Mobile shopping emerged as the big winner on Black Friday despite an 11% drop in overall spending compared to last year. Data collected over this past Thanksgiving weekend by Bizrate Insights found that online purchases made on a mobile phone nearly doubled from the year before. Predictive analytics platform, Custora announced that mobile comprised nearly one-third of total online shopping on Black Friday, jumping up from just over 20% during the same period in 2013. In addition, NRF reported that around 40% of smartphone users used their smartphones to make purchasing decisions over Thanksgiving weekend.
Desktop users were also quite busy spending money online, as comScore reported that online spending via desktops jumped 32% to just over a record $1 billion on Thanksgiving Day and soared even further to $1.51 billion on Black Friday.
The increase in online buying is not just a one-time phenomenon, but a new trend that’s changing the way consumers buy holiday gifts. As smartphones become ever connected to consumers’ daily lives, and applications like PayPal and the iPhone’s new Apple Pay become commonplace, spending habits are set to change.
“As retailers improve the mobile experience to gain sales – app or mobile optimized website – we could begin to see the share of sales on a desktop decreasing,” says Hayley A. Silver, Vice President of Bizrate Insights, a division of Connexity, Inc. “However it is still too early to know what will become the standard.”
According to eMarketer, worldwide e-commerce sales are set to increase nearly 20% by the end of this year, with Asia-Pacific countries growing fast while North America and Western Europe remain consistently strong. Seeing this trend, social media sites like Twitter are making e-commerce more social by implementing “buy now” features on their site and mobile apps.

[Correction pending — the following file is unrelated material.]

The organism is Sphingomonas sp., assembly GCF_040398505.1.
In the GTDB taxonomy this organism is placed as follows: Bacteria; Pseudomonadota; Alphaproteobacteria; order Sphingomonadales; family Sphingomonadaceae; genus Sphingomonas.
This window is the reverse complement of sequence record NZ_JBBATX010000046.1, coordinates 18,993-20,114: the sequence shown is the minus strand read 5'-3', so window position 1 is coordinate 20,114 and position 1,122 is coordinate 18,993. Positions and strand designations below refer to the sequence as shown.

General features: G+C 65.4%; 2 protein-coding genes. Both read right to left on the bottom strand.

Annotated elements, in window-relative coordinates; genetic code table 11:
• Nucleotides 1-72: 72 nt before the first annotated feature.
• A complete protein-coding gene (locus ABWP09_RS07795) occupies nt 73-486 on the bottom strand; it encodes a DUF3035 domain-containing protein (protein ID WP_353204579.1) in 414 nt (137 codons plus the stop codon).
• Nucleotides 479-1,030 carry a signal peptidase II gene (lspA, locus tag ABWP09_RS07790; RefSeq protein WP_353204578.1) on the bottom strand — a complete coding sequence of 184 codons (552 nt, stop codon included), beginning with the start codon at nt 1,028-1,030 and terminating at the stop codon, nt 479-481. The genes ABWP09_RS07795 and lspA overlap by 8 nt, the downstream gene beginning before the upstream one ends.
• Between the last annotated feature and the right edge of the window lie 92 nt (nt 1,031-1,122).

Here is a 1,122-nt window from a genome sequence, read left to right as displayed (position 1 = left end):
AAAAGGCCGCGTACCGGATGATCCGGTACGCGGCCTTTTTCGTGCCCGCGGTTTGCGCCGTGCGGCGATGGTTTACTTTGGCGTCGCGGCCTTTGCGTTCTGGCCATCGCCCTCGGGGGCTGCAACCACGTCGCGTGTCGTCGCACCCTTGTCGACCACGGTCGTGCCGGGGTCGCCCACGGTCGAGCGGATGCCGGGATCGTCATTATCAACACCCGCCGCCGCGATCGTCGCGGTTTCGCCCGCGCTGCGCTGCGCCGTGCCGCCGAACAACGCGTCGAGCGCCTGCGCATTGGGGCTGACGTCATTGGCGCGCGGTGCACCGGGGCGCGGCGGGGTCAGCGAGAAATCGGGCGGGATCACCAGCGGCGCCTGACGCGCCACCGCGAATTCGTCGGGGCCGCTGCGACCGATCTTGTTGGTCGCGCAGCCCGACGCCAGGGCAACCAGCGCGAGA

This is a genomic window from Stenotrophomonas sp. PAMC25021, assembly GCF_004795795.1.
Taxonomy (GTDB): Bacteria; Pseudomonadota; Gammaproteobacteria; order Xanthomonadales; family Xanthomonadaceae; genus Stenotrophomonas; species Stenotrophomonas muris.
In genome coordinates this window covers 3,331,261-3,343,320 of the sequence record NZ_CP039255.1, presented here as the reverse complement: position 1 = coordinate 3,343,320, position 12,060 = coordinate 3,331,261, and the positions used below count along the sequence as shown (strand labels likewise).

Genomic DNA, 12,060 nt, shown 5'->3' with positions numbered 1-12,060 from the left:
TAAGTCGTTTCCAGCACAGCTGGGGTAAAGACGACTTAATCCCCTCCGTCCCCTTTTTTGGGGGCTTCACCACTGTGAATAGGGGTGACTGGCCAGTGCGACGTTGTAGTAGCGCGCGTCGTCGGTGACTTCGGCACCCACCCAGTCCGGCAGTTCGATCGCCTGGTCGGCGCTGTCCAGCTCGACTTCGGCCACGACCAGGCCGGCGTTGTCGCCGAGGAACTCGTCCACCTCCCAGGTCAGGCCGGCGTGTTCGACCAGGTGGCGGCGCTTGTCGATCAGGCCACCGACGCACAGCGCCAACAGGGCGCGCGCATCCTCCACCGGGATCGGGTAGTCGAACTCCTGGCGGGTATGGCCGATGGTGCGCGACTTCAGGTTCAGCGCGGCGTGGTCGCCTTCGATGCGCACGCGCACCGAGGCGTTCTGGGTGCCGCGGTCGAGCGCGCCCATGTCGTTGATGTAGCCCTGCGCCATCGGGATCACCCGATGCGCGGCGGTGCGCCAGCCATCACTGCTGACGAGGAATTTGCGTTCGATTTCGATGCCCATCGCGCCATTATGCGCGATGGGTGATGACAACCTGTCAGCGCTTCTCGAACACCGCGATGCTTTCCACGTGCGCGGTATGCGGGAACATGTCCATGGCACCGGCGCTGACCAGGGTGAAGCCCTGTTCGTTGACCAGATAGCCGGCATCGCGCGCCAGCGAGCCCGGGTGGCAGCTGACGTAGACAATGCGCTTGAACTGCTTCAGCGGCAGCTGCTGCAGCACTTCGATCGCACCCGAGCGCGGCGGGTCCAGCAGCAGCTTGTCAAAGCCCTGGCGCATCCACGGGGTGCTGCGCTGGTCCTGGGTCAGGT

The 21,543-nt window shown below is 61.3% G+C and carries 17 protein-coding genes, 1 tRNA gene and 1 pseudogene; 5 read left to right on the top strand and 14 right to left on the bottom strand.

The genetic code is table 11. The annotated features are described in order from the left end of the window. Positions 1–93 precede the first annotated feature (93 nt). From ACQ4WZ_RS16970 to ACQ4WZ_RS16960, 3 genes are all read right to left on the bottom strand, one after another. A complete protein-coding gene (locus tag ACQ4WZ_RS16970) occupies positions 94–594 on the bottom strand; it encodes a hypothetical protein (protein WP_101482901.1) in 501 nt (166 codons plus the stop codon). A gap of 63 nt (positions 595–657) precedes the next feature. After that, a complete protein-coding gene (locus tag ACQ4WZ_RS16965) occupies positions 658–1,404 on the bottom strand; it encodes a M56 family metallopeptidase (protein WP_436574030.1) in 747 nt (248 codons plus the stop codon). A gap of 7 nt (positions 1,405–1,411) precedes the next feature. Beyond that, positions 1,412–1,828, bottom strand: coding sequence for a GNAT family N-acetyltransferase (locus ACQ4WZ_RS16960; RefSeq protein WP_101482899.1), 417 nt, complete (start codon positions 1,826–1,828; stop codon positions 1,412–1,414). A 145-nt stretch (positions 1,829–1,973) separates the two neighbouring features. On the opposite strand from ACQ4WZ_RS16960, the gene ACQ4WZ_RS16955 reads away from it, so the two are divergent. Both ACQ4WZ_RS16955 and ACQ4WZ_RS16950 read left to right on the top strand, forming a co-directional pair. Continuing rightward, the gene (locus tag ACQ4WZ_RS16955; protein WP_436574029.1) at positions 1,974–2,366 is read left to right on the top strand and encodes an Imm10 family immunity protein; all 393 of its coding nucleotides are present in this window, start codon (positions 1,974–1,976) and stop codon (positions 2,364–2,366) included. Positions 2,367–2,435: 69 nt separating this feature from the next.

Though the tools of the trade have changed, that doesn’t mean the mindset behind obtaining new consumers on mobile is much different than brick and mortar stores. Convenience, as always, is key.
Mobile is on the rise, but desktop is far from dead. Companies like Honey implement a browser plugin that allows shoppers to get the best possible deal when shopping online by adding coupon codes from around the Internet at the time of checkout.
Other desktop companies like ShopGenius and Ebates incentivises shoppers to do their online buying through their app or site, allowing them to follow their purchase history in exchange for discounts and cashback rewards. The popularity behind these applications resides in their simple to use, non-intrusive design that gives consumers space to shop until they’re on the checkout page.
Stressing the importance of a good interface, Silver explains that customer feedback and data point to the need for mobile improvements as more consumers flock to make purchases through applications.
Though, 45% of buyers reported shopping or browsing online with their mobile phones Thanksgiving Weekend, not all of them were able to complete the purchase on their mobile devices, even though most of them intended to buy. This gap shows the importance of technology catching up to consumers.
New data shows that these holiday shopping e-commerce numbers are a sign of things to come. The increased spending comes as smartphones and tablets have become commonplace devices for shopping and buying online. In 2013, eMarketer reported 79.4 million U.S. consumers, amounting to 51% of digital buyers, will purchase online using a mobile device. By 2017, 77.1% of digital buyers in the U.S. will use a mobile device to make at least one online purchase.
That’s a lot of thumbs.